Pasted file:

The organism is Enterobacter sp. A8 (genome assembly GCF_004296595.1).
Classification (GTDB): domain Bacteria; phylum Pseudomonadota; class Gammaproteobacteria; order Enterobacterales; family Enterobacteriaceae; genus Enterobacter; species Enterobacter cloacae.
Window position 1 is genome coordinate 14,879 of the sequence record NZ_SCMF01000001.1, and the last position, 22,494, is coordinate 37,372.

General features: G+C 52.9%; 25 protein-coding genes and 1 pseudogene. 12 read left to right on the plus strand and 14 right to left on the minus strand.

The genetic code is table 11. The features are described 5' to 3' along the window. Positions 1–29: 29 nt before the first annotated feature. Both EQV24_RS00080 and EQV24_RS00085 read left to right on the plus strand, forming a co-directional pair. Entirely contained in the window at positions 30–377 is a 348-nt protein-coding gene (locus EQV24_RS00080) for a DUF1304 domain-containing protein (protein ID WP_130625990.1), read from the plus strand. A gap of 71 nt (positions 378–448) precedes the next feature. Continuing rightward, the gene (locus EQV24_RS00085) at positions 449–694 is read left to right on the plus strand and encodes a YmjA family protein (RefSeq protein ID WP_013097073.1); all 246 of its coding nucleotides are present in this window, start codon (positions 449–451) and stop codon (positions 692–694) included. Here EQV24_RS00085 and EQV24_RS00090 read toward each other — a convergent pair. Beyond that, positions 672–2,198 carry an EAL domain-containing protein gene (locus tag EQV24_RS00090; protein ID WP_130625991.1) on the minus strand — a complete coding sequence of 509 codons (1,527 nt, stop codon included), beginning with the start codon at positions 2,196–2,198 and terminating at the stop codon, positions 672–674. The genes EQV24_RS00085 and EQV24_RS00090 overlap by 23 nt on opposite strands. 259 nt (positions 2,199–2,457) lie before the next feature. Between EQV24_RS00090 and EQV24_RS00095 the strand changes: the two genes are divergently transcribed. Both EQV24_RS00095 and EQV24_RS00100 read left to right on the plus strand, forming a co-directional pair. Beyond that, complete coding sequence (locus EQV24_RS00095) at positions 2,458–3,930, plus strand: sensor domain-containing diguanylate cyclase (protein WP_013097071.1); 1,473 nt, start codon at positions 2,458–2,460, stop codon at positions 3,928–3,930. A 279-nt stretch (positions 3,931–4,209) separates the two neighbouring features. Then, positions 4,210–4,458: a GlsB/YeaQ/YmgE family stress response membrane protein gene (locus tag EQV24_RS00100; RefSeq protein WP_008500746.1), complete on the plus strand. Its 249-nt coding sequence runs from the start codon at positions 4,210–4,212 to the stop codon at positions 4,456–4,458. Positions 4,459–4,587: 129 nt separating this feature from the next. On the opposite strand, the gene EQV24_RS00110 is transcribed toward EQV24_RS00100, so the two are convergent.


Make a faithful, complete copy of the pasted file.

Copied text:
The organism is Enterobacter sp. A8 (genome assembly GCF_004296595.1).
Classification (GTDB): domain Bacteria; phylum Pseudomonadota; class Gammaproteobacteria; order Enterobacterales; family Enterobacteriaceae; genus Enterobacter; species Enterobacter cloacae.
Window position 1 is genome coordinate 14,879 of the sequence record NZ_SCMF01000001.1, and the last position, 22,494, is coordinate 37,372.

General features: G+C 52.9%; 25 protein-coding genes and 1 pseudogene. 12 read left to right on the plus strand and 14 right to left on the minus strand.

The genetic code is table 11. The features are described 5' to 3' along the window. Positions 1–29: 29 nt before the first annotated feature. Both EQV24_RS00080 and EQV24_RS00085 read left to right on the plus strand, forming a co-directional pair. Entirely contained in the window at positions 30–377 is a 348-nt protein-coding gene (locus EQV24_RS00080) for a DUF1304 domain-containing protein (protein ID WP_130625990.1), read from the plus strand. A gap of 71 nt (positions 378–448) precedes the next feature. Continuing rightward, the gene (locus EQV24_RS00085) at positions 449–694 is read left to right on the plus strand and encodes a YmjA family protein (RefSeq protein ID WP_013097073.1); all 246 of its coding nucleotides are present in this window, start codon (positions 449–451) and stop codon (positions 692–694) included. Here EQV24_RS00085 and EQV24_RS00090 read toward each other — a convergent pair. Beyond that, positions 672–2,198 carry an EAL domain-containing protein gene (locus tag EQV24_RS00090; protein ID WP_130625991.1) on the minus strand — a complete coding sequence of 509 codons (1,527 nt, stop codon included), beginning with the start codon at positions 2,196–2,198 and terminating at the stop codon, positions 672–674. The genes EQV24_RS00085 and EQV24_RS00090 overlap by 23 nt on opposite strands. 259 nt (positions 2,199–2,457) lie before the next feature. Between EQV24_RS00090 and EQV24_RS00095 the strand changes: the two genes are divergently transcribed. Both EQV24_RS00095 and EQV24_RS00100 read left to right on the plus strand, forming a co-directional pair. Beyond that, complete coding sequence (locus EQV24_RS00095) at positions 2,458–3,930, plus strand: sensor domain-containing diguanylate cyclase (protein WP_013097071.1); 1,473 nt, start codon at positions 2,458–2,460, stop codon at positions 3,928–3,930. A 279-nt stretch (positions 3,931–4,209) separates the two neighbouring features. Then, positions 4,210–4,458: a GlsB/YeaQ/YmgE family stress response membrane protein gene (locus tag EQV24_RS00100; RefSeq protein WP_008500746.1), complete on the plus strand. Its 249-nt coding sequence runs from the start codon at positions 4,210–4,212 to the stop codon at positions 4,456–4,458. Positions 4,459–4,587: 129 nt separating this feature from the next. On the opposite strand, the gene EQV24_RS00110 is transcribed toward EQV24_RS00100, so the two are convergent.